Re: Meme Extinction

Timothy Perper/Martha Cornog (
Sat, 31 May 1997 16:49:09 -0500

Message-Id: <>
Date: Sat, 31 May 1997 16:49:09 -0500
From: (Timothy Perper/Martha Cornog)
Subject: Re: Meme Extinction

Am I right in observing that there seem to be two general kinds of response
to memes, at least in the exchange so far? One seems to be a serious and
genuine effort to create a taxonomy of memes, which means making
distinctions, outlining definitions, and assessing how they operate. The
other seems more playful -- not therefore less rigorous, but more caught up
in paradoxes and interesting phenomena. I'm not saying that one is better
than the other, merely that they differ.

Aaron Lynch and Agner Fog, among others of course, are working in the first
vein, while Joseph Bloch, myself, and others represent the second. Thus,
I'm struck that while the analysts are trying to probe the meaning of
extinction, I was inventing -- if that's the right word! -- examples of
memes that illustrate the Bloch paradox. I don't guarantee that the
following is perfect, but it's close to catching the paradox with a
specific example.

Thus, consider a "death meme." That means that if I know this meme, the
knowledge will kill me. Now, of course, we need to distinguish between the
*name* of the meme and its substantive content, a distinction along the
lines of Alice's conversation with the White Knight about then song, the
name of the song, what the name of the song is called, and so on endlessly.
The *name* of a meme is not the meme itself, no more than the map is the
thing. So we can call this meme "the death meme" or "rasmaplex" or
anything else that's convenient. Knowing the name does nothing to you, but
if you know what it says -- then watch out: you will die!

Not as silly as it sounds, because it's related to the subadolescent game
that goes:

First kid: "If you don't think of a rabbit, I'll give you a million dollars!"

Second kid: "There. I'm not thinking of a rabbit. Give me my million

First kid: "You just did! Ha, ha, ha, ha!"

The second kid can't escape: once you hear the word "rabbit," you are by
definition thinking of rabbits. Of course, the second kid tries to squirm
out of it by saying that he was thinking of Bugs Bunny, who isn't a real
rabbit, but that's a sheer legalism. This game perfectly captures the
essence of the meme.

On the other hand, if the first kid plays this game with someone who does
not know English very well, that kid might say, "What is a 'rabbit'?" So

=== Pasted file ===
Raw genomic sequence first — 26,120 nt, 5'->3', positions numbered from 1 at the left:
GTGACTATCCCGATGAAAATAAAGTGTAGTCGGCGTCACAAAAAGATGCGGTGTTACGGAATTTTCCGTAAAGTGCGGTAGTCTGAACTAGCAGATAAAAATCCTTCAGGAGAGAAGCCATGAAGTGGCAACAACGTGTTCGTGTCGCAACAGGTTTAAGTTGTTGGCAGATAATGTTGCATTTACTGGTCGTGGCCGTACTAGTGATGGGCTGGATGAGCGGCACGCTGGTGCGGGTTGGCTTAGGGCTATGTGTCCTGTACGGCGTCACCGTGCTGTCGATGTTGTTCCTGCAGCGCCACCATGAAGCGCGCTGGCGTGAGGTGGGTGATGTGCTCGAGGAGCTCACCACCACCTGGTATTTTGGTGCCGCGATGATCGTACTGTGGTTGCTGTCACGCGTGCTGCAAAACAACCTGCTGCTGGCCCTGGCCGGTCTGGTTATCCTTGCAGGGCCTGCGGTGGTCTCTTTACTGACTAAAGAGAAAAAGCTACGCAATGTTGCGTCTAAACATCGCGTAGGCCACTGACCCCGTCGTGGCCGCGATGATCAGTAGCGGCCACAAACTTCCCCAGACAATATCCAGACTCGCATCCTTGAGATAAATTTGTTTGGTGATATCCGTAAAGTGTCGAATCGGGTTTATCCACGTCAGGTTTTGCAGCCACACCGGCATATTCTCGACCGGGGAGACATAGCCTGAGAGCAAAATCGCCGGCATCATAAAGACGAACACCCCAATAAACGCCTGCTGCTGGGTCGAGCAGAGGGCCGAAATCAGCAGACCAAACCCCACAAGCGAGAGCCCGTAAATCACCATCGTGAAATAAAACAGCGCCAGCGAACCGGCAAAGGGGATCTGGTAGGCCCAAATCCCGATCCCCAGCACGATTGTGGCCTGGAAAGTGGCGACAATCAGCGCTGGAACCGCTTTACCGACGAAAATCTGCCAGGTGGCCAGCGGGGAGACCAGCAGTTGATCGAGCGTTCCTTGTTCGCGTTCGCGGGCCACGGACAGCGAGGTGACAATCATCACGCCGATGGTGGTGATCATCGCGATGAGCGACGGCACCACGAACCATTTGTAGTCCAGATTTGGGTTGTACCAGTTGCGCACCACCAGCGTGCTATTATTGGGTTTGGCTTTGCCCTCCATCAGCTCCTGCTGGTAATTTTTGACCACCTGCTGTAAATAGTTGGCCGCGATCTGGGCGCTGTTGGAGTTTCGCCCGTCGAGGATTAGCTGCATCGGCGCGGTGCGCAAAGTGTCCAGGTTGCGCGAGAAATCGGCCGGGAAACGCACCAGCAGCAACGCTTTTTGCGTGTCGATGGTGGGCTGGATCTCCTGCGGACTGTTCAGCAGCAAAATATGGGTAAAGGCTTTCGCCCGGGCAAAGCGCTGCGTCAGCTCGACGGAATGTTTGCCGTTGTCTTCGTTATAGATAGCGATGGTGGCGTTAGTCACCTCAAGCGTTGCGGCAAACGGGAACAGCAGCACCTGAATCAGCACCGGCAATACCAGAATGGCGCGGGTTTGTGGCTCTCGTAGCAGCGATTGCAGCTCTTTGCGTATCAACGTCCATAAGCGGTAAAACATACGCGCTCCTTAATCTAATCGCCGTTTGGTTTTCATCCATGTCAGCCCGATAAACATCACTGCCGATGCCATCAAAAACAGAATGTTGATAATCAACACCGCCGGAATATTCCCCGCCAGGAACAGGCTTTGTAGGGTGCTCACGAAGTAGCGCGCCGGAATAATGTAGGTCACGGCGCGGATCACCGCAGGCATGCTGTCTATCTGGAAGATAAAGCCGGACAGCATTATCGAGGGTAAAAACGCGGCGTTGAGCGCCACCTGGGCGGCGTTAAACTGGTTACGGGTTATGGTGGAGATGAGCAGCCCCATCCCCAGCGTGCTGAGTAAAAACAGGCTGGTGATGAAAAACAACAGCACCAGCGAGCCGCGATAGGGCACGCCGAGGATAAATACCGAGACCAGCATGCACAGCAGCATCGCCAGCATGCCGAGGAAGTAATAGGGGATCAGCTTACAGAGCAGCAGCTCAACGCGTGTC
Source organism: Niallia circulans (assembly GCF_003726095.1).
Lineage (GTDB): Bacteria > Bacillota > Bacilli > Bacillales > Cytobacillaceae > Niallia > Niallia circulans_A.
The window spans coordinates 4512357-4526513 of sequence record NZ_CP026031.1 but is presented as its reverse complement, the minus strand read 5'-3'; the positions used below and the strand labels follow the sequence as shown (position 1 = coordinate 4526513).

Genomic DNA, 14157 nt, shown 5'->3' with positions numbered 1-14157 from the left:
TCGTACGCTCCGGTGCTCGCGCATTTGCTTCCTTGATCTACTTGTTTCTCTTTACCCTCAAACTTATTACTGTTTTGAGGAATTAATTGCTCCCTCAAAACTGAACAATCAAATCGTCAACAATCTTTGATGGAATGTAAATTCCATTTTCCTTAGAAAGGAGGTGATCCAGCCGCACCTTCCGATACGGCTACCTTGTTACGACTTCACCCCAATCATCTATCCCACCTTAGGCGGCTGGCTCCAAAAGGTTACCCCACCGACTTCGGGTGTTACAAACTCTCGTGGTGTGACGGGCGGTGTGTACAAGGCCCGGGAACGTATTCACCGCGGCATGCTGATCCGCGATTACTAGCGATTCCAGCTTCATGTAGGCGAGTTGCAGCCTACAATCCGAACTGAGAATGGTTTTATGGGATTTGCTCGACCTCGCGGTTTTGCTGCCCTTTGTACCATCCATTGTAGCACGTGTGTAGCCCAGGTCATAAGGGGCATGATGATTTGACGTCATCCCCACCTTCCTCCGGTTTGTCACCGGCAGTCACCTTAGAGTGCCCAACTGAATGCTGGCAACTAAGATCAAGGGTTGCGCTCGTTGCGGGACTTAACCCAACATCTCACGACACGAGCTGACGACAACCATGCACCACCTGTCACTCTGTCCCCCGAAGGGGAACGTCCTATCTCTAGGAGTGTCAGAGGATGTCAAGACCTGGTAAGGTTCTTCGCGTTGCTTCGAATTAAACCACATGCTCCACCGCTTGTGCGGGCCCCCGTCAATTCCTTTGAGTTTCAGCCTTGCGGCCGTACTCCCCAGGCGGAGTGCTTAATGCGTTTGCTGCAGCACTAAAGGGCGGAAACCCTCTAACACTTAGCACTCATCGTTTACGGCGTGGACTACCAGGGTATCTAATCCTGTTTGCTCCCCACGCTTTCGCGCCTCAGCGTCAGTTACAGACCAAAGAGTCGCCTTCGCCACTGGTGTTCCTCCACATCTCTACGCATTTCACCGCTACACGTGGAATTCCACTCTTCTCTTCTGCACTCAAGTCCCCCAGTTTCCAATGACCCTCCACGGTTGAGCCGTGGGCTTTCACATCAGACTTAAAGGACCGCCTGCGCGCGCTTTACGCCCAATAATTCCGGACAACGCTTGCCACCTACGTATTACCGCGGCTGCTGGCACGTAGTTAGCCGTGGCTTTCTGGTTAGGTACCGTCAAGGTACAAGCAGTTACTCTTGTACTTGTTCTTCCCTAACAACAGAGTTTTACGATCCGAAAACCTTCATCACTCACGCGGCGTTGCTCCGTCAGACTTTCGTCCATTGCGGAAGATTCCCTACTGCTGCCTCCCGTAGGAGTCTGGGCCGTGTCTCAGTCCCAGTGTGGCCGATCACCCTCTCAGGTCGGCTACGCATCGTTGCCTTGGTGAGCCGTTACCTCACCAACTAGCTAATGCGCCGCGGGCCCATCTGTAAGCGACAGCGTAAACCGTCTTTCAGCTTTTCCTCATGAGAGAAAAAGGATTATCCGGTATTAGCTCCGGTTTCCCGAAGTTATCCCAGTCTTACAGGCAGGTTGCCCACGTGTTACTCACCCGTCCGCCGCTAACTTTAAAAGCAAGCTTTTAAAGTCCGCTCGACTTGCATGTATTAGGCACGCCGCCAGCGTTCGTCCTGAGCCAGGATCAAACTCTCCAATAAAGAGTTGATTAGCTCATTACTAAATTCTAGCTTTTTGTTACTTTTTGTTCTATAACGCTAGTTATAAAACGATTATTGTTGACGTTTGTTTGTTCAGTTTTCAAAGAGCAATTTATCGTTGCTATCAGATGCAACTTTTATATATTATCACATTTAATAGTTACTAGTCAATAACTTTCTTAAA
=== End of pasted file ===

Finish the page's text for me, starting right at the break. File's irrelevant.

we learn from this game that there is a difference between a meme and its

To return to death memes, one can label them, that is, give them a name,
without the name being genuinely epistemogeneous, to use Omar de la Cruz'
terminology of Friday, 30 May 1997. It now follows that if we *did* know
the content of a "fast death meme," it would instantly kill us, and we
would therefore not be able to tell anyone of its deadly content. Such a
meme extinguishes itself by killing its carrier, and is formally at least
an instantiation of an "extinct meme."

Or is it? You see, still another kid comes along and says, "Naah -- there
ain't no such thing." And now we learn that two sorts of "extinct" meme
seem to exist -- those which do not exist because there ain't no such
thing, and those which are extinct because they kill you instantly. In
what sense can we say that the second "exists?" So there's a question here
for the formal analysts, which is, I suggest, somehow fundamental to the
Bloch paradox.

Now we reach a crux. A number of people -- I was reading about them in
Utne Reader, if I remember right -- believe that physical death (meaning
the actual death of a person) is a result of our *believing* in death. In
their view -- but not their terminology -- we all carry "slow death memes,"
the nature of which is that to hear them means that you will eventually
die. As I understand it, these people believe that if one can cleanse
one's mind of the *idea* that we necessarily will die, then we will be able
to live 200, 300, 1000 years. It is now not so obvious at all that "there
ain't no such thing."

If these people are correct, then "slow death" memes are not extinct, and
they even resemble lethal mutations in genetics. But we can conceive of --
and name -- the alternative meme (the "fast death" meme). Now, such memes
are not like memes for unicorns, which formally (at least as I understand
it) is a name for a category of imaginary things. The meme for unicorns
exists even while unicorns do not. But what is the nature of the "fast
death meme"? The name exists but does the substantive content of such a
meme exist? And, if so, how?

To think it means to die and therefore the meme dies with you. So no such
memes exist. Or do they exist -- and therefore explain why people die
suddenly? What does it mean to speak of the *existence* of something that
destroys itself? Or, to raise Bloch's paradox again, to speak of a meme
for something that no one knows?

If we say that "We deny the existence of memes that refer to themselves in
such ways that their carriers instantly die," the answer is "That's right
-- such memes extinguish themselves." Note the ghost in the machine. It
is brought out when still *another* kid says, "I believe in those memes,
and I don't want to know about them at all!"

If we next say "We deny BY AXIOM that such memes do not exist" -- which is
a formally acceptable procedure -- how to we explain why we need such an

Of course, these all seem to be paradoxes of self-referentiality. The
playful nature of the examples, and of the Bloch paradox itself, should not
disguise how tricky such problems can be.

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